I have never talked to an artist that didn’t want a booking agent yesterday! That is because booking is hard and crucial for an artist to sustain a career. The truth is that when it is time for you to have an agent usually agents are already courting you. I have been an agent 3 times “officially” meaning I worked for established agencies that had a legitimate roster of artists and I have also booked many of the bands that I managed until an agent became interested in my artists. Very rarely does an artist find an agent without anything going on or without the artist already generating money on their own.
I was at Americana Fest a month or so ago and was having a conversation with an agent friend of mine and I posted that question to him, and his answer is very interesting. He said that it is time for an agent to get involved when the artist doesn’t feel like they need an agent anymore. Meaning that you have been able to build your brand to the point where venues, promoters, and talent buyer know who you are and are interested in booking you. Basically, he was saying when you have proof of concept, meaning you have built a sufficient fan base regionally to the point where there is enough is going on in your artist world that and agent can talk to their buyer relationships and there is name recognition of your brand and they want to talk about what a deal could look like to put you in their venue, on their stage or part of their festival etc.
What does proof of concept mean for Talent Buyers and Promoters.
A. Do you have a fan base, proof of that includes streaming numbers, social numbers as well as engagement on all social media as well as fan email/texting list.
B. Tour history where you can give real numbers of recent shows that you have been able to draw people to similar venues in the market and regionally. Tour schedule visible on all your social sites, and web sites.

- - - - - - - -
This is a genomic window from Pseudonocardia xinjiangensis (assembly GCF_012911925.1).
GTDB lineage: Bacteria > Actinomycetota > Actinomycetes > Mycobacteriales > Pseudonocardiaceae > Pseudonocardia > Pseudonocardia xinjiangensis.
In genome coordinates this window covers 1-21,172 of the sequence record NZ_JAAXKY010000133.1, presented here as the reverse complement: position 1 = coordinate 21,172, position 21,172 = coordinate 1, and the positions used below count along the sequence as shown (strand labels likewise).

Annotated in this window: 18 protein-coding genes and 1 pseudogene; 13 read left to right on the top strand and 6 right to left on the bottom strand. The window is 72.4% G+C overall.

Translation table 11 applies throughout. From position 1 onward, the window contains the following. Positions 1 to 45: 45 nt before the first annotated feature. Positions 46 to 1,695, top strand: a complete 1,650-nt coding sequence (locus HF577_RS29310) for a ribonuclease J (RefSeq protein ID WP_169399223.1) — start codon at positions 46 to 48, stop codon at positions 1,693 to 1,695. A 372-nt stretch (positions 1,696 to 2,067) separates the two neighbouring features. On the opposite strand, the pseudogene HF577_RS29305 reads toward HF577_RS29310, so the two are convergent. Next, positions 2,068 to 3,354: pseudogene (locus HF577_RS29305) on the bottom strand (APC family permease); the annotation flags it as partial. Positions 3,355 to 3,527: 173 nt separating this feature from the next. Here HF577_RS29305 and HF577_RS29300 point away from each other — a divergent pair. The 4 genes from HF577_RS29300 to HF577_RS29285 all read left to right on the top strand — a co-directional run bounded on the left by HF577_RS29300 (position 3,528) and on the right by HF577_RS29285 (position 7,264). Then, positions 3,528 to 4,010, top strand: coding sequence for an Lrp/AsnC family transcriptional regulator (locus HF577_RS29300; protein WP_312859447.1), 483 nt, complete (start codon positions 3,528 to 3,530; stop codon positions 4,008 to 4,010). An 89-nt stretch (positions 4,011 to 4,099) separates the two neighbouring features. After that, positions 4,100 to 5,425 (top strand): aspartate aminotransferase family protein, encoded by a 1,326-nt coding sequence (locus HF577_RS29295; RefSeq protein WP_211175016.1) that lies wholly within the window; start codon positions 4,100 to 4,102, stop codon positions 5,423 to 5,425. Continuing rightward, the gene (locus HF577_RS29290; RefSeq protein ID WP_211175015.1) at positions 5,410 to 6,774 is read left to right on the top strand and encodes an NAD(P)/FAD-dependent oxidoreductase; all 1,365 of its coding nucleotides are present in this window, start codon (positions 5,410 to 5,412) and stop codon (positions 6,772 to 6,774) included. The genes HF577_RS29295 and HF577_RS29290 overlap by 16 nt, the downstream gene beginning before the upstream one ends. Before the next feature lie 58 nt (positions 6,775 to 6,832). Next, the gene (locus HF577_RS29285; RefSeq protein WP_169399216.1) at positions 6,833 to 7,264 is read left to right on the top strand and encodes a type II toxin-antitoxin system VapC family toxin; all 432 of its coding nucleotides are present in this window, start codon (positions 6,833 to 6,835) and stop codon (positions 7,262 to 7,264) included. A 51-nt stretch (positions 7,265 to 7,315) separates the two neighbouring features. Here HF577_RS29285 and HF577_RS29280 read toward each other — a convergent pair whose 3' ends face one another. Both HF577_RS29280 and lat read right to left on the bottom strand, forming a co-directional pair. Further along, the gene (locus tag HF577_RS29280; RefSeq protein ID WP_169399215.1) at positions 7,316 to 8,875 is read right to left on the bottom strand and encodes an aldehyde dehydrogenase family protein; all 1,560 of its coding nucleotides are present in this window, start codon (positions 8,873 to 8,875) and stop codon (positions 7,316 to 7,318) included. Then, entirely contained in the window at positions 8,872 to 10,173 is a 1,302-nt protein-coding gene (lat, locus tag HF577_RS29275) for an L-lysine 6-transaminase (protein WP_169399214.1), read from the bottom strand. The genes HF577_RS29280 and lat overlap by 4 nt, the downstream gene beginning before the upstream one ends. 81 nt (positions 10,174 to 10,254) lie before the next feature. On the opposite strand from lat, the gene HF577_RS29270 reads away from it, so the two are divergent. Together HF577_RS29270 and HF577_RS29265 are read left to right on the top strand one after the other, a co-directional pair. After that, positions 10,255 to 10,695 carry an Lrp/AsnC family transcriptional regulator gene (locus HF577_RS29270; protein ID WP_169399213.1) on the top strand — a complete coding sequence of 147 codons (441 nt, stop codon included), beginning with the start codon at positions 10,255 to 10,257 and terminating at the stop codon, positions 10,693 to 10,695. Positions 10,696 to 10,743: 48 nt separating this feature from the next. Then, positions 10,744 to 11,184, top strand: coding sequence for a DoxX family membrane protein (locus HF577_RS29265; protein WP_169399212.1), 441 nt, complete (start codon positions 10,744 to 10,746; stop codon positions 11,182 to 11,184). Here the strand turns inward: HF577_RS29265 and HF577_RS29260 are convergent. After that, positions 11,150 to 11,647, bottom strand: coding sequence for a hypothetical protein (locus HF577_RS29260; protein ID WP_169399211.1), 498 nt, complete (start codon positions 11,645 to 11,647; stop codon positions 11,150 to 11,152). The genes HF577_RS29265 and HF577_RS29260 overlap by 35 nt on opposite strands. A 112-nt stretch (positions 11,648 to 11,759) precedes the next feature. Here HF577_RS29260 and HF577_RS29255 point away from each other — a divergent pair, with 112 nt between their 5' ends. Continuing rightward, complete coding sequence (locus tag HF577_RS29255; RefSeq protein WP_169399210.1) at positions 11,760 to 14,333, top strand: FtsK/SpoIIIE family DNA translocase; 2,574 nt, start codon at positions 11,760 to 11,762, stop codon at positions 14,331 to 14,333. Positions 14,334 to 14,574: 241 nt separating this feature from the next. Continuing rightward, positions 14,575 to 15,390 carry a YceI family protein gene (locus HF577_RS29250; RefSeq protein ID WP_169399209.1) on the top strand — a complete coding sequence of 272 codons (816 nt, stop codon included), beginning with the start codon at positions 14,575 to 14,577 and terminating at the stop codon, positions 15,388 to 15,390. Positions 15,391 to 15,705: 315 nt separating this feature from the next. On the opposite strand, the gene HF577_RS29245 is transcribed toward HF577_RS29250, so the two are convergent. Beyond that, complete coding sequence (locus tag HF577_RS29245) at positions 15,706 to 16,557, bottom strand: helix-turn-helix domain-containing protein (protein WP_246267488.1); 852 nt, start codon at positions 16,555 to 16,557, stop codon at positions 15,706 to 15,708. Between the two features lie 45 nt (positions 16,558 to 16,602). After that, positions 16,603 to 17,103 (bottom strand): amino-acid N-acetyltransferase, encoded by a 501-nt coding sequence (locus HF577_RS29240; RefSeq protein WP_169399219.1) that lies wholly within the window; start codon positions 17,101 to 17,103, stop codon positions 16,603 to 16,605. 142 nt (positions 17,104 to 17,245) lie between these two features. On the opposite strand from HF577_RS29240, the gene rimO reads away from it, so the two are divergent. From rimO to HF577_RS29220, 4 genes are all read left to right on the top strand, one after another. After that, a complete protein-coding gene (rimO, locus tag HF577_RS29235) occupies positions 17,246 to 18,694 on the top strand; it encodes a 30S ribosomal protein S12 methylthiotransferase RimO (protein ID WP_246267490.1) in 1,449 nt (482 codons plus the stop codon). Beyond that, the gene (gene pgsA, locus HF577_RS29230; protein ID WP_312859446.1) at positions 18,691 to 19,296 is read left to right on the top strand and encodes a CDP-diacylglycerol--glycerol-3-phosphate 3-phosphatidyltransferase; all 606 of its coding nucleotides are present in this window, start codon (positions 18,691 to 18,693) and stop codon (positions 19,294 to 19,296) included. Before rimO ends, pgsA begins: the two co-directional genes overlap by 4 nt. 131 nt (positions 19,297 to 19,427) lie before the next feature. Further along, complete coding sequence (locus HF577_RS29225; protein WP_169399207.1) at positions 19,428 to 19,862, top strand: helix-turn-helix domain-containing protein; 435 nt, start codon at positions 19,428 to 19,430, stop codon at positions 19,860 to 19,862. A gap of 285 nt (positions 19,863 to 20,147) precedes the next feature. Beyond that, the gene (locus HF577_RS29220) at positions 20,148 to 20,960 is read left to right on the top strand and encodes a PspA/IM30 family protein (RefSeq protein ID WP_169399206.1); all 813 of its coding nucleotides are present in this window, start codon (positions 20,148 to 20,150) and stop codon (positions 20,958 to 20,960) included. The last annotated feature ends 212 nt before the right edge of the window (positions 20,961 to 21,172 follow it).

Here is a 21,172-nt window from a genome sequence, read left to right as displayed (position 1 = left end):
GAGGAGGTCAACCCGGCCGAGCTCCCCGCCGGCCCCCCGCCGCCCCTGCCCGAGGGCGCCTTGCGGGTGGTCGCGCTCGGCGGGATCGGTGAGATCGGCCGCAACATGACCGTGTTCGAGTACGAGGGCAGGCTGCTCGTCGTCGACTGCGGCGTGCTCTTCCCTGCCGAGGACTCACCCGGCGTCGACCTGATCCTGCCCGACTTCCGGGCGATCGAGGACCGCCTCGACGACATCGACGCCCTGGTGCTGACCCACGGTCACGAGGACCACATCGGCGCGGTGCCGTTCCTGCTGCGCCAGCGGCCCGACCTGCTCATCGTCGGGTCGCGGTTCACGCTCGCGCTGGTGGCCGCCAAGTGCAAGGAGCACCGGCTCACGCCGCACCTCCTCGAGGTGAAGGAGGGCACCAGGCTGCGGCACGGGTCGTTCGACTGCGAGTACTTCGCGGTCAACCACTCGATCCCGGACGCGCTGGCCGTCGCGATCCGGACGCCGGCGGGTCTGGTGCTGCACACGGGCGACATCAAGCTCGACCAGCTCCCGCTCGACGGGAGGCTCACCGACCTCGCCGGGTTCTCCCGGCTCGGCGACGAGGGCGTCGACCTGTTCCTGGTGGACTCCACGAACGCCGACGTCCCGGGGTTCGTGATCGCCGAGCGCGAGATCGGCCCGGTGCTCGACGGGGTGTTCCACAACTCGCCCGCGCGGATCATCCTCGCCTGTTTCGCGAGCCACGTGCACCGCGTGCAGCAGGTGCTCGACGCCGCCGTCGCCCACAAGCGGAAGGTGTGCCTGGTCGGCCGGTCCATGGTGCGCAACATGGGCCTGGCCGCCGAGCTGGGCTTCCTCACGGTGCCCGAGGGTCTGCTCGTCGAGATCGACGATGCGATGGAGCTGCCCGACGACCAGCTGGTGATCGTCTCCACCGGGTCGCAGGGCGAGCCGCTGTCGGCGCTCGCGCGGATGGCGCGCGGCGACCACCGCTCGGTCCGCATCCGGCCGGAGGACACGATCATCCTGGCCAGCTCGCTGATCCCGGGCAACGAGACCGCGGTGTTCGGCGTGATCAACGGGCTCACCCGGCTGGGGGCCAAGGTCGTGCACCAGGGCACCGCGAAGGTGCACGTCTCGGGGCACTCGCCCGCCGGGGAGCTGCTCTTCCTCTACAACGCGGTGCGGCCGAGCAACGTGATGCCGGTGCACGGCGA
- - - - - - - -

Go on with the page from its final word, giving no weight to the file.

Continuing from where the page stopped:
C. Do you have a great looking and sounding video of you playing live to a captive audience? Proof that you have a great show, and you are entertaining enough for people to enjoy the show and pay to see you perform. This is live music not video clips edited to a master session.
D. Do you have a way to tour? Transportation, band situation, how are touring now? What does your rider look like, how many people on the road at each show? How many rooms, meals etc. Can you even afford to tour? Day jobs etc.
An agent’s job is to find talent buyers that are willing to invest their money and expose you to their ticketing buying network and bring ticketing buying fans to their venue/ or event. We talked about hard tickets and soft tickets last time. Regardless of which kind of talent buyer and or promoter you are being sold to you must have a show and you must have proof of concept, usually that means a fan base and touring history. An agent’s job is to find you shows from buyers that are willing to pay for you. What is not their job is to build your fan base for you, that is your job. That doesn’t mean that they do not have a strategy to help build fans. An agent sells shows to buyers that are interested in buying your show. It is that simple! If there are no buyers interested in buying your show, then you don’t need and agent.